Mining for cryptocurrency using a desktop app may seem like the antithesis of network security: a locally installed, third party software that accesses the internet to exchange data back and forth with... the internet.
However, when you consider what's actually involved in mining, it's perfectly safe for both charities and supporters alike.
A desktop mining application like Cudo Donate does nothing more than handle packets of numbers – that contain nothing confidential whatsoever – comparing them against another set of numbers then swapping them out if they don’t get a match. All the while protected by SSL encryption.
Rinse and repeat.
Your web browser works in essentially the same way, only in a far less secure way, handling a lot more than just numbers.
If there’s a match then you (or more likely your mining pool) win the crypto coin. Although it’s not as simple as that, it is as simple as that.
The mining platforms available – including ours – are all open source so the code is in the wild and verifiable should it need to be. Even the interface we designed to wrap around the miner is built using the same code that drives platforms like Slack and Spotify.
There are no hidden nasties, just a piece of technology that generates revenue for your organisation.
Although there are some common concerns about cryptocurrency, the safety of your charity's network security and IT infrastructure really shouldn't be one of them.
How does Cudo Donate store data?
Your desktop miners are exactly that - a new revenue generator for your charity. They are installed locally and are linked to your crypto wallet.
Any crypto you receive through your mining efforts is yours. It goes into your wallet, stored on whichever computer you have set it up on.
It is our intention, should you choose to work with us, to downline your share of mined coins to your wallet each night. We don’t want to hold onto it a moment longer than we have to. We don’t see you being able to make crypto work any other way.
Of course, effectively having money sat on a local hard drive is a risk in the same way as a desk draw stuffed with cash.
We recommend that wherever your crypto is saved it should be backed up and/or stored in a secure location. Some print out all the QR codes for their coin and store them in a safe each night. Identify a way that works for you and stick to it.
Bear in mind that choosing to mine cryptocurrency doesn’t suddenly make your internal network less secure. The mining itself is entirely benign and goes on in the background of most desktop or laptop computers. The miner doesn’t handle anything sensitive or compromising, nor can it receive anything that could cripple your system because it simply doesn’t work that way.
However, it’s worth taking steps to shore up your network security so if you do store you crypto on a local drive you are able to protect it from any internal attack.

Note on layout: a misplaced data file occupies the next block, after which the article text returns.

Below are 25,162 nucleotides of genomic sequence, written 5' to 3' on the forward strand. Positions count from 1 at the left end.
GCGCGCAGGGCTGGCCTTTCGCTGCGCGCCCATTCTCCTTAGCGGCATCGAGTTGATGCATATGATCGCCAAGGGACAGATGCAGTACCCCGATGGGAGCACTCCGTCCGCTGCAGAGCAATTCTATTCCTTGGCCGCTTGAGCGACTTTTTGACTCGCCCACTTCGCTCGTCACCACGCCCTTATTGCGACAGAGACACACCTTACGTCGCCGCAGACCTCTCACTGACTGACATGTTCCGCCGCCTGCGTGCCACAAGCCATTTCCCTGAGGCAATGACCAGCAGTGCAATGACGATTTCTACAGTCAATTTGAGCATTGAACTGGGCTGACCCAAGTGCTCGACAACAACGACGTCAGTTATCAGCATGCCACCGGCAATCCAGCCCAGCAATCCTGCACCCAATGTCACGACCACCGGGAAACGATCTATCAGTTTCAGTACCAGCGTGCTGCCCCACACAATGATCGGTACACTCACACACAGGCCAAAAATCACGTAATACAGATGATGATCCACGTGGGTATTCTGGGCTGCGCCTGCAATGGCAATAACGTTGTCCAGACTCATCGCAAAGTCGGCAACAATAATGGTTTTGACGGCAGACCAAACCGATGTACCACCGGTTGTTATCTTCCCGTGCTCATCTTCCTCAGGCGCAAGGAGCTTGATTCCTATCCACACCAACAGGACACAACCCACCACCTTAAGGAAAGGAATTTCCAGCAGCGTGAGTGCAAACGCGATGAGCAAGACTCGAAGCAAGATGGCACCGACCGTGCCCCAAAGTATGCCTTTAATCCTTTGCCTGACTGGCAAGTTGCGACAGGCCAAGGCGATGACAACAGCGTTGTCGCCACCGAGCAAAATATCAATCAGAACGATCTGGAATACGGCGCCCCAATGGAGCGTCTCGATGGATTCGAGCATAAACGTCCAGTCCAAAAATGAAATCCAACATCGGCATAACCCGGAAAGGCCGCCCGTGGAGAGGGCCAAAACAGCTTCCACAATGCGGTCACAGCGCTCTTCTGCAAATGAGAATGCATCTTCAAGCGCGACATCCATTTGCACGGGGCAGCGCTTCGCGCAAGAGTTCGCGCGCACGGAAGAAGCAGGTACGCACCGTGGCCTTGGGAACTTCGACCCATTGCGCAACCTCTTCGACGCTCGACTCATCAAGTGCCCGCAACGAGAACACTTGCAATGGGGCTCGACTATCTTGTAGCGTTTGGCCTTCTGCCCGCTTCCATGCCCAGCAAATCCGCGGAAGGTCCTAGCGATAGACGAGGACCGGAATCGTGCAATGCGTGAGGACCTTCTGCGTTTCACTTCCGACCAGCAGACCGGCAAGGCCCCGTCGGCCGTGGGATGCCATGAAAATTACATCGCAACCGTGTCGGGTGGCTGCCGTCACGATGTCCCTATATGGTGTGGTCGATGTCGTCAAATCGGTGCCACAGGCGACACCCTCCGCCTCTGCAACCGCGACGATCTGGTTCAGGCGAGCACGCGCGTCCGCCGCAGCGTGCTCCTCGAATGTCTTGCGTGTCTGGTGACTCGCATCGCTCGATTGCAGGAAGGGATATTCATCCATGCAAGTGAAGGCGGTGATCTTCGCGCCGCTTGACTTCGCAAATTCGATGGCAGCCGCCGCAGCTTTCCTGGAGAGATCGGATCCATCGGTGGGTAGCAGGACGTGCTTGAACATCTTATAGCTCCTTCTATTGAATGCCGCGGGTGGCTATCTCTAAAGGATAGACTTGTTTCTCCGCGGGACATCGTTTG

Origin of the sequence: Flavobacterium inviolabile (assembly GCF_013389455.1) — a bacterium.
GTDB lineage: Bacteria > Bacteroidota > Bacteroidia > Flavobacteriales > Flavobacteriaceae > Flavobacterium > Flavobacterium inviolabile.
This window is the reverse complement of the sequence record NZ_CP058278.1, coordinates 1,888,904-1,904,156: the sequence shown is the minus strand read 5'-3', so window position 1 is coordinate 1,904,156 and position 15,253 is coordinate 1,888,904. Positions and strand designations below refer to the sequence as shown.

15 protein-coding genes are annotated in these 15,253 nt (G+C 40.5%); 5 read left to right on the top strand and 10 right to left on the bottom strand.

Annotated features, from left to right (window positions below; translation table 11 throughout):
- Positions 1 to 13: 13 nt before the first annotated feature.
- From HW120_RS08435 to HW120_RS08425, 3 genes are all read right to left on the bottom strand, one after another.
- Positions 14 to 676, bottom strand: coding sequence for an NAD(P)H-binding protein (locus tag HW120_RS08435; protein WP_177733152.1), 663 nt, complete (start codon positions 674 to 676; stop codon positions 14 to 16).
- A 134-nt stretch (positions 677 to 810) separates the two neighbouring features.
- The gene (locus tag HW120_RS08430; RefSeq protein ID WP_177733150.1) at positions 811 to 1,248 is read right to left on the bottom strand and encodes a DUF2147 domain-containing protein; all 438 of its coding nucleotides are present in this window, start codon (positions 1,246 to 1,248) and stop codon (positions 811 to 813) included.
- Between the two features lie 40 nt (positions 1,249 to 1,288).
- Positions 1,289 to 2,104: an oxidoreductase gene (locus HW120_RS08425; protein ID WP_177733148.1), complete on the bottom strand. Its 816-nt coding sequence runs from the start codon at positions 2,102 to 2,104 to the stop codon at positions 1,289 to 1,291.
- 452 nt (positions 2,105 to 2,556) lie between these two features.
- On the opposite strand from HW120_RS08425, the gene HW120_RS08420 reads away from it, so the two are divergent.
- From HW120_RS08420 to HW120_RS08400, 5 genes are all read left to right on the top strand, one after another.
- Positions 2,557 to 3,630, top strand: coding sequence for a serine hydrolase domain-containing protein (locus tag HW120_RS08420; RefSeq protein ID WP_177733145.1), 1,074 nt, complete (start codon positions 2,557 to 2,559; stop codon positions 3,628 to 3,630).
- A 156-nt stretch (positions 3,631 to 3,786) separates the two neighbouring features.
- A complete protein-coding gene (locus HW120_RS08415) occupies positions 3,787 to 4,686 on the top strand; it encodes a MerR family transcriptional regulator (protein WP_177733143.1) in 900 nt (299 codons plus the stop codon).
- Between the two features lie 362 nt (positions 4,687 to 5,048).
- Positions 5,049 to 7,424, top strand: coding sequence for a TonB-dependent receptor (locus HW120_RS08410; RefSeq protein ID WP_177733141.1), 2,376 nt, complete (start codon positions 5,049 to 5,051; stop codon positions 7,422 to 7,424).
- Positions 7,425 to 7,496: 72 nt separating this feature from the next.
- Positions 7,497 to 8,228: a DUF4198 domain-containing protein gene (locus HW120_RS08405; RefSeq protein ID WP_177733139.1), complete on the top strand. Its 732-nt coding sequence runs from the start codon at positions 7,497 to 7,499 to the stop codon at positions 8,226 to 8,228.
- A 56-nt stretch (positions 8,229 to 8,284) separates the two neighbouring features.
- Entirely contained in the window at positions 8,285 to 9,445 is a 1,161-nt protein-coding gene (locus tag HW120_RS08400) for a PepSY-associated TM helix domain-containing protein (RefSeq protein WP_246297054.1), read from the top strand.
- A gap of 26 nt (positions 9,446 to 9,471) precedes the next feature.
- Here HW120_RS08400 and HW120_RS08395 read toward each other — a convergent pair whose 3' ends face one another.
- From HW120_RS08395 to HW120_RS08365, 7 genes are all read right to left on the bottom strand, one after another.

Does mining cryptocurrency make your computer vulnerable to hacks?
In short, no.
A miner works in a very similar way to a web browser insofar as it exchanges packets of information with a server. Except whereas a browser can handle any kind of information – sometimes unwittingly downloading harmful files on to a computer – a miner can only handle packets of encrypted numbers.
Those numbers don’t contain any confidential information and in isolation are more or less meaningless.
So the only risk from hacks will come from elsewhere, however, misappropriation of crypto is all but impossible electronically speaking.
The blockchain verification method means, assuming anyone could access your currency and attempt to tamper with it, every other computer in the mining network would reject that change. Assuming they could identify it as yours in the first place.
Does mining cryptocurrency carry a risk of system failure?
System failures are always a risk, there’s no point in pretending otherwise. Servers fail. Working with an organisation like ours means that those failures are kept to a minimum as there are backups to prevent critical loss of data.
We also leverage Google Compute Engine so in the highly unlikely event of complete system failure the most we’d lose is a single day of mining.
But that kind of failure would mean Google itself had gone down which means we’ve all got bigger problems.
Should you choose to mine or accept crypto then it’s important to have processes in place to back up and protect your crypto wallet – and anything in it – from system failure.
Although our systems are robust, we can’t do anything about your own.
Backup drives or servers ensure that in the unlikely event of a crash your crypto or cash or fiat currency raised through mining isn’t lost. Or, at least, as little is lost as possible.
Cudo Donate is dedicated to supporting charities transform their organisations through the power of crypto mining.
If you are interested in finding out how you could benefit contact us today to speak to one of our experts.